May Long Weekend Hikes

May 16, 2017

The upcoming May Long Weekend offers a good opportunity to get out and hit some hiking trails. While we’ve been experience plenty of sunshine as of late, many of the trails at the higher elevations still have plenty of snow on them. However, there are several great hiking trails which are accessible and snow-free.

Sea To Summit Trail

The steep Sea To Summit Trail

A steep section of the hike along the Sea To Summit Trail.

The Sea To Summit Trail takes you from the bottom to the top of the Sea To Sky Gondola in Squamish. The trail is 7.5km long with an elevation gain of 918 meters, however you only have to hike up the hill and can purchase a $10 ticket to take the Gondola back down. The hike itself has steep sections but it also has several points of interest, including passing next to the top of Shannon Falls and over a rocky ridge that offers a stunning view of Howe Sound on a sunny day. Enjoy a beer, food, and explore the views from the top of the Sea To Sky Gondola before heading back down.

Mount Gardner

One of the views from Mount Gardner

One of the views on Mount Gardner looking west to Keats Island and the Sunshine Coast.

A day-trip to Bowen Island can give you the sense that you went away on the weekend while not having to venture too far from the city. The hike to Mount Gardner begins after you make your way towards Killarney Lake. Follow the steep section uphill, through the maze of access roads and trails, with the Skid Trail being your best option. The view from the top looks out towards West Vancouver and the entrance of Howe Sound. After enjoying the view, head back down towards the lake and return to Snug Cove, grabbing a bite to eat before returning to the mainland by ferry.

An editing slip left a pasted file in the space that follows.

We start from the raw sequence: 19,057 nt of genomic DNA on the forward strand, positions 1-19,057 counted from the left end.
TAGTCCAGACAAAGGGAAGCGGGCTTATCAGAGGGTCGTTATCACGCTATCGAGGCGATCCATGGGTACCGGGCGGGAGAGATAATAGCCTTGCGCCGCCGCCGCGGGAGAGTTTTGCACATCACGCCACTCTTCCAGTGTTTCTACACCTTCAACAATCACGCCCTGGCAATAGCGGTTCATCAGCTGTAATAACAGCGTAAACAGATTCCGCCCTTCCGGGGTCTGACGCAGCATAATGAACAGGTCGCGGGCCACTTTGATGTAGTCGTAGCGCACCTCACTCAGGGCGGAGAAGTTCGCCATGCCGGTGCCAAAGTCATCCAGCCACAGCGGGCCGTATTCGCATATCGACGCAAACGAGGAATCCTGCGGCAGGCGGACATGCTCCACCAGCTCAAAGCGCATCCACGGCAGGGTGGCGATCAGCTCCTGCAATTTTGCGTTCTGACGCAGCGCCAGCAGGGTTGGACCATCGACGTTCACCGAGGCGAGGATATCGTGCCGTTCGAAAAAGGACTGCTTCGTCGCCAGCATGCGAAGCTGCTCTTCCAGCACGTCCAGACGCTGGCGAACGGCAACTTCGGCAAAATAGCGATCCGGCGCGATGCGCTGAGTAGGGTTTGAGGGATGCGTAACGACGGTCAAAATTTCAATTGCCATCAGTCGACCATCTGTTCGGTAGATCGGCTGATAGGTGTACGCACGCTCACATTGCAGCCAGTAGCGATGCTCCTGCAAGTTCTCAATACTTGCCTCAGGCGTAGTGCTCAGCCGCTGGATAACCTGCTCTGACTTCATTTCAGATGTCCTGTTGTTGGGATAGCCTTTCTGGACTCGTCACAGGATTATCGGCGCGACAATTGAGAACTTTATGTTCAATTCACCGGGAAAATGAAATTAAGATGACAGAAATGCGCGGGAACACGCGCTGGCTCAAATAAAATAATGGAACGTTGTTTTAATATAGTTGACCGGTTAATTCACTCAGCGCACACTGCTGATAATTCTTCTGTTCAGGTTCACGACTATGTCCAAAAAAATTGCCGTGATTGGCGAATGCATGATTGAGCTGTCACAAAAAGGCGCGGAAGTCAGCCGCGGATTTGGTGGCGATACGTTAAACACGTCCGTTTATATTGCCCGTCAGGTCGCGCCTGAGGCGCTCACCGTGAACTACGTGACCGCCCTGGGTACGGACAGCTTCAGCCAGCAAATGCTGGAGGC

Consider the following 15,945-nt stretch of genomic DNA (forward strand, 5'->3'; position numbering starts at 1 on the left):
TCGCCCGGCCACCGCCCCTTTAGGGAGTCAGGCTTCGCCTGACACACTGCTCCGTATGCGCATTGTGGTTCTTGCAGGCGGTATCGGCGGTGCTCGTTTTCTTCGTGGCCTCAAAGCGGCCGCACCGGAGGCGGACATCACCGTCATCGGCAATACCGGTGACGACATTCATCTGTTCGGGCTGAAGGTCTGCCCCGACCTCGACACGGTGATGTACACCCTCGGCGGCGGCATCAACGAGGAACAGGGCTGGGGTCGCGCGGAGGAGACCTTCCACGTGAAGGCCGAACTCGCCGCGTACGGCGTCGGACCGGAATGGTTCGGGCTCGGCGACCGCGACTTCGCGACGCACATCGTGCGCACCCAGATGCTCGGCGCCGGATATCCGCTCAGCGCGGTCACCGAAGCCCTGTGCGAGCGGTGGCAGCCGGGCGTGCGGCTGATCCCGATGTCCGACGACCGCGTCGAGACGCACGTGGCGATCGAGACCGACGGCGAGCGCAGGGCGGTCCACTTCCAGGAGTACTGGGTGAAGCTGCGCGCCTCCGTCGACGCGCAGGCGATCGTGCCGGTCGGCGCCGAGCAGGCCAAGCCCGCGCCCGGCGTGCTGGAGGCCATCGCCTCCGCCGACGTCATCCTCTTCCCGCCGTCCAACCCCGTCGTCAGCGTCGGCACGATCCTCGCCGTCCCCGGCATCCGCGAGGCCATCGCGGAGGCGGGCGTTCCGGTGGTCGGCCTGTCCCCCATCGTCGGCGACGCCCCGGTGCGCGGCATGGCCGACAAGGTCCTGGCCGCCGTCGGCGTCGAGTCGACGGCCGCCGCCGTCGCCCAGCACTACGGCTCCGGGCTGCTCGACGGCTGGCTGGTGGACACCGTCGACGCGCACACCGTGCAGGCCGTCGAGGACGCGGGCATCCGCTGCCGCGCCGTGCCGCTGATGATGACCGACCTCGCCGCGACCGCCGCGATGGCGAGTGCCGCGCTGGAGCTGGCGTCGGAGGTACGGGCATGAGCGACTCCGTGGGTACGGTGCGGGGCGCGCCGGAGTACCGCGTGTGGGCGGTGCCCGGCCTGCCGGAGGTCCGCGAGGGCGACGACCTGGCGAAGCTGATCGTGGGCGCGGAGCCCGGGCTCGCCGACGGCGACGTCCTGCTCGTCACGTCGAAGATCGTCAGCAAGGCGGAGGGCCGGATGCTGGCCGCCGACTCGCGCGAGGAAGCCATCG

Lindeman Lake

Lindeman Lake

Lindeman Lake, located near Chilliwack Lake Provincial Park.

Located near Chilliwack Lake, the drive to Lindeman Lake is long but the incredible scenery and turquoise coloured lake makes it worthwhile. The trail is not too strenous and there are a few points of interest along the route, such as the crossing over Post Creek. The beautiful lake appears as the trail levels out but make sure to walk to the far end where the rock slide is for a different view of the lake.

For a second hike in the area, if you have time, you may want to check out Bosumarne Falls which is located a few kilometers down the highway from the Lindeman Lake parking lot. The hike to Bosumarne Falls is short but seeing the waterfall drop from high above is incredible.

Sendero Diez Vistas

The view from the Sendero Diez Vistas Trail

One of the views along the Sendero Diez Vistas Trail in Anmore, north of Port Moody.

The Diez Vistas trail in the Buntzen Lake area offers a slightly more challenging route as you hike up the mountain on the west side of the lake. The views are gorgeous as one overlooks the Buntzen Lake area and several others look out towards Indian Arm and across to the North Shore mountains. The route continues through a long forested section, gradually descending until you reach the north end of Buntzen Lake. Cross the suspension bridge to the quieter beach area, then return by following the trail along the east side of Buntzen back to the parking lot.

Widgeon Falls

Widgeon Falls

Widgeon Falls located in Pinecone Burke Provincial Park

A popular day adventure is the combination canoe and hike to Widgeon Falls in Pinecone Burke Provincial Park. Canoes can be rented from the Grant Narrows area in Pitt Meadows and then you begin by paddling across Pitt Lake towards Widgeon Slough. Follow the peace waterways until you reach the campsite, then it’s a 30-minute or so hike to the waterfalls. Make sure to leave yourself plenty of time to paddle back to the Grant Narrows area.

Where are you planning to hike this May Long Weekend?

One response to “May Long Weekend Hikes”

  1. Rachel says:

    Thanks for this post- it’s super helpful! I’m coming into Vancouver from out of town this weekend- i really wanted to do the Gibraldi Lake hike… do you happen to know if that is still snow-packed, and/or where I might find that type of trail condition information? Thank you so much!

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